Golden Ager

Golden Ager Wisdom: Teachings from Childhood

When I was a kid heading out to a party my mom would ask, “What do you bring to the party?” This was her way of reminding me to be a participant, not an onlooker. My mother’s belief system included the notion that if you accepted an invitation to a party you were obligated to contribute something to it.

When I got home she’d ask, “What did you bring to the party?” I’d tell her, “I told that joke that had everyone in stitches at Thanksgiving.” Or, “Sally  was sitting by herself and looked miserable, so I talked with her and brought her into the group.” The fact that I had “given” something to the party pleased Mom.

Her gentle jibe, “What do you bring to the party?” has stayed with me. My perspective has broadened and now I view life itself as the party. As I go through the days, weeks, and months, I wonder, “What do I bring to the party? What’s my contribution?”

As we get older, time becomes our most precious commodity. Most of my friends, golden agers all, don’t want to waste any of it. They want to make the most of the rest of their lives. They want their lives to count for something.

Kitty O’Malley Maffei, Walnut Creek, CA, is a Golden Ager. A few years ago she and a friend started an organization to help the homeless in her town. They got funding from the city and private donations and made arrangements with a church so that homeless people could come in once a week to take a shower, wash their clothes, and get a hot meal. Last October she celebrated her 88th birthday by cooking and serving a spaghetti feed to “her people”  in the park.

Not everybody needs to do something on that scale. Golden Ager volunteers are welcomed with open arms. There are plenty of service organizations in your area that need you. Food banks, Boys & Girls’ Clubs, Big Brother/Big Sister, etc. You can volunteer at the school near your house: read to kids; listen to them read; tutor; lighten the teacher’s burden.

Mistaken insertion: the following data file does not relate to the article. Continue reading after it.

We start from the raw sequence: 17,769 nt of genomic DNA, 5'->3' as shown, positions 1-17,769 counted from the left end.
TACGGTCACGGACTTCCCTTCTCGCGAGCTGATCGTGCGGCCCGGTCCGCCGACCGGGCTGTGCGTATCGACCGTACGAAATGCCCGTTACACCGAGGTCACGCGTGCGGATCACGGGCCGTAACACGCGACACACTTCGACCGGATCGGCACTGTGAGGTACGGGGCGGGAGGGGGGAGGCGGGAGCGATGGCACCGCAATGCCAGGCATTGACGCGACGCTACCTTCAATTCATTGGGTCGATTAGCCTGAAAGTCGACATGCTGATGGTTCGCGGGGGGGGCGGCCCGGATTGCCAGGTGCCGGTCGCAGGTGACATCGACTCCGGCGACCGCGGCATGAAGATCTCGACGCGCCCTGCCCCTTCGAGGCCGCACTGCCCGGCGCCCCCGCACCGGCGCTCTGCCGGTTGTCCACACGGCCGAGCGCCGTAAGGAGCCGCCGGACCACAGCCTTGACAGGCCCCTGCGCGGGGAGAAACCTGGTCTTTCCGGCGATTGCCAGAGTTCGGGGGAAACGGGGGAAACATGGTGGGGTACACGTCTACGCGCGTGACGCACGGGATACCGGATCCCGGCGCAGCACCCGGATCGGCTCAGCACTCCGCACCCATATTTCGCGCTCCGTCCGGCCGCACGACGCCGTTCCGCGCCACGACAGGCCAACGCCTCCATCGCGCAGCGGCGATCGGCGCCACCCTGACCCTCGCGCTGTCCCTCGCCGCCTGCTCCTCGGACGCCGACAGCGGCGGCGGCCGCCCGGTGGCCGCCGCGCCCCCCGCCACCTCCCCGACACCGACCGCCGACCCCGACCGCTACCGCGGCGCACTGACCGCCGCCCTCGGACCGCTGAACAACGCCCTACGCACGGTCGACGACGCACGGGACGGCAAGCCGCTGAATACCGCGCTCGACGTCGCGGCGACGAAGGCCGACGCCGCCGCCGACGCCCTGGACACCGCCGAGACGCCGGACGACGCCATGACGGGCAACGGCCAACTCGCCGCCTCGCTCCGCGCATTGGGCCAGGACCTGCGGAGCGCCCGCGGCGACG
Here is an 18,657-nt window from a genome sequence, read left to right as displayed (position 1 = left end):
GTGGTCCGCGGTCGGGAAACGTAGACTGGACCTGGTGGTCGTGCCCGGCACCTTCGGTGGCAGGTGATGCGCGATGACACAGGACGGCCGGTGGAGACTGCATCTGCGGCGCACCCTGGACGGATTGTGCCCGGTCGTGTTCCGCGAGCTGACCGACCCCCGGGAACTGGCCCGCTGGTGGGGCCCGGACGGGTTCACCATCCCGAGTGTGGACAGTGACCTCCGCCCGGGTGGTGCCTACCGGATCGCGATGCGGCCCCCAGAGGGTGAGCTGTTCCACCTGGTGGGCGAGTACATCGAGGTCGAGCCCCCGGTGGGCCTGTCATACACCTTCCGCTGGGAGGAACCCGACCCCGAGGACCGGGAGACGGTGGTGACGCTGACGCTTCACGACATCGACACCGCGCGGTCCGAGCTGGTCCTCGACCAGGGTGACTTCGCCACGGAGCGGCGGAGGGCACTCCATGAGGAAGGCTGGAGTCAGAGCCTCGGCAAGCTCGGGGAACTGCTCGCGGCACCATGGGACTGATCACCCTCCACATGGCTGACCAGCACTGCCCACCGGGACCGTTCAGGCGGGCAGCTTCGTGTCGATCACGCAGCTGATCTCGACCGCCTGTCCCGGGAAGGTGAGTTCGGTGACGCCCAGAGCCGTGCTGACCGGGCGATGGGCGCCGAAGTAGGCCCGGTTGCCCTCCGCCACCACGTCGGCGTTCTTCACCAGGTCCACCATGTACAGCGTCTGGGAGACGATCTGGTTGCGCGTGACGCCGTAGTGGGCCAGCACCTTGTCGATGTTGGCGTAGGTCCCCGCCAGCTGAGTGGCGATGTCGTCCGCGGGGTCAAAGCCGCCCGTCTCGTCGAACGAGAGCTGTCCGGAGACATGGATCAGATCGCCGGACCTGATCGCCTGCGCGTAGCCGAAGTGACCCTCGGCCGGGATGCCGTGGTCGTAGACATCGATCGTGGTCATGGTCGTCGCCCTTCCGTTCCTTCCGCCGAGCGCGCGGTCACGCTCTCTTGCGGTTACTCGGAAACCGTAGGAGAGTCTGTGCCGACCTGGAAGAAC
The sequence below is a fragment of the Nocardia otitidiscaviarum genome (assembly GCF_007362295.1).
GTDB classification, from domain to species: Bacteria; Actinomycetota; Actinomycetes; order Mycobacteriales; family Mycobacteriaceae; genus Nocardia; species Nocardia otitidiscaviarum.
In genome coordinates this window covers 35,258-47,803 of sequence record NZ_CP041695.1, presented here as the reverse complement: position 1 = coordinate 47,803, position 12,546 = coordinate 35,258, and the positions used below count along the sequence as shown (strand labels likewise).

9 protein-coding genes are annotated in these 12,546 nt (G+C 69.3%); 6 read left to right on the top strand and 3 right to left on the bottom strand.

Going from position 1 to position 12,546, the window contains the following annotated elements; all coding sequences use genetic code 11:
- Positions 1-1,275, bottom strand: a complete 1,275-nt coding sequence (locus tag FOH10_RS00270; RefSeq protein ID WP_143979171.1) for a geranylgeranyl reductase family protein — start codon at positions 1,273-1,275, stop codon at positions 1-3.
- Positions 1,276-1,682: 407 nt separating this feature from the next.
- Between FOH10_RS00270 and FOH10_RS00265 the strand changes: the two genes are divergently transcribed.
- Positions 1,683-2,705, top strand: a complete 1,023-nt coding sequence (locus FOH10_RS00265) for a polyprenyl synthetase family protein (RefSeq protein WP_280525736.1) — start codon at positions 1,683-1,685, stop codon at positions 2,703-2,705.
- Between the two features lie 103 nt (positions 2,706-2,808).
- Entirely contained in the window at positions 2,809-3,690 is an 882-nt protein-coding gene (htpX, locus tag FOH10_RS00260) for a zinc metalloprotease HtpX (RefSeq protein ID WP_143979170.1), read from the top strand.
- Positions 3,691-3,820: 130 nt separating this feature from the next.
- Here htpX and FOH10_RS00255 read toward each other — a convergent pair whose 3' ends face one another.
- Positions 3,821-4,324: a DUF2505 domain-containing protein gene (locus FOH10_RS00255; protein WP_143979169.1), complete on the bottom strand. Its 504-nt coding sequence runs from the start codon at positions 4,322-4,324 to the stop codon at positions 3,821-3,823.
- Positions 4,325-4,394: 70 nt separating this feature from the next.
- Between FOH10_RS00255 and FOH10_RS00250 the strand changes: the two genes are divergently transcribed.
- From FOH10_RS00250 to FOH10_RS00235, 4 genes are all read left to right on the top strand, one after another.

Golden Agers like to teach what they know. Plenty of places – senior centers, community colleges, Parks & Rec, etc. — would probably sponsor your class on whatever knowledge or skill you’ve acquired over your life: knitting, woodworking, geology, Chinese cooking, electronics, self-hypnosis, photography, container gardening, astrology, et cetera. Or teach it to someone in your neighborhood.

Do you knit or crochet? Make a hat for a homeless person or a poor school child. I have a friend who knits over 100 hats a year, and another who makes a hat every evening through the winter months while her significant other watches sports events on TV. She takes it to the homeless shelter next morning and searches out someone with a bare head. You could even organize a group to provide handmade hats for the hatless.

Are you a gardener? You could donate some of your harvest to a food bank or “soup kitchen” that feeds the hungry. Or you could organize a neighborhood group and start a garden in a vacant lot or your front yard. Or propose a garden at the nearest school.

Do you sew? You can change the life of a little girl in Africa with a simple dress made from a pillowcase or scrap of material. Their motto is: “We’re not just sending dresses, we’re sending HOPE.” (They also accept shorts for boys: any size, style and material.)

Are you grateful to our deployed service men and women? You can show your appreciation to an individual or an entire platoon (25 – 50) through You may request the size of platoon you’d like to support. You’ll be asked to send letters and packages. A list of suggested items is provided.